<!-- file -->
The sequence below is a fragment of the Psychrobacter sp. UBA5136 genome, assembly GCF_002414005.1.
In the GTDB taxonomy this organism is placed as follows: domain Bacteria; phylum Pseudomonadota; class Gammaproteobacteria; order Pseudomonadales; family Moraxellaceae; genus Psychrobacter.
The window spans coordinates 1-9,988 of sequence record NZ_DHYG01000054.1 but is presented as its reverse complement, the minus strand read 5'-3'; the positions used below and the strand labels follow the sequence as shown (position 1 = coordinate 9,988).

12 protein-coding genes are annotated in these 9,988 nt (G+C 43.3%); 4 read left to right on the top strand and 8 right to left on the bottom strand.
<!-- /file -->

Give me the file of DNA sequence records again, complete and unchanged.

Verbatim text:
The sequence below is a fragment of the Psychrobacter sp. UBA5136 genome, assembly GCF_002414005.1.
In the GTDB taxonomy this organism is placed as follows: domain Bacteria; phylum Pseudomonadota; class Gammaproteobacteria; order Pseudomonadales; family Moraxellaceae; genus Psychrobacter.
The window spans coordinates 1-9,988 of sequence record NZ_DHYG01000054.1 but is presented as its reverse complement, the minus strand read 5'-3'; the positions used below and the strand labels follow the sequence as shown (position 1 = coordinate 9,988).

12 protein-coding genes are annotated in these 9,988 nt (G+C 43.3%); 4 read left to right on the top strand and 8 right to left on the bottom strand.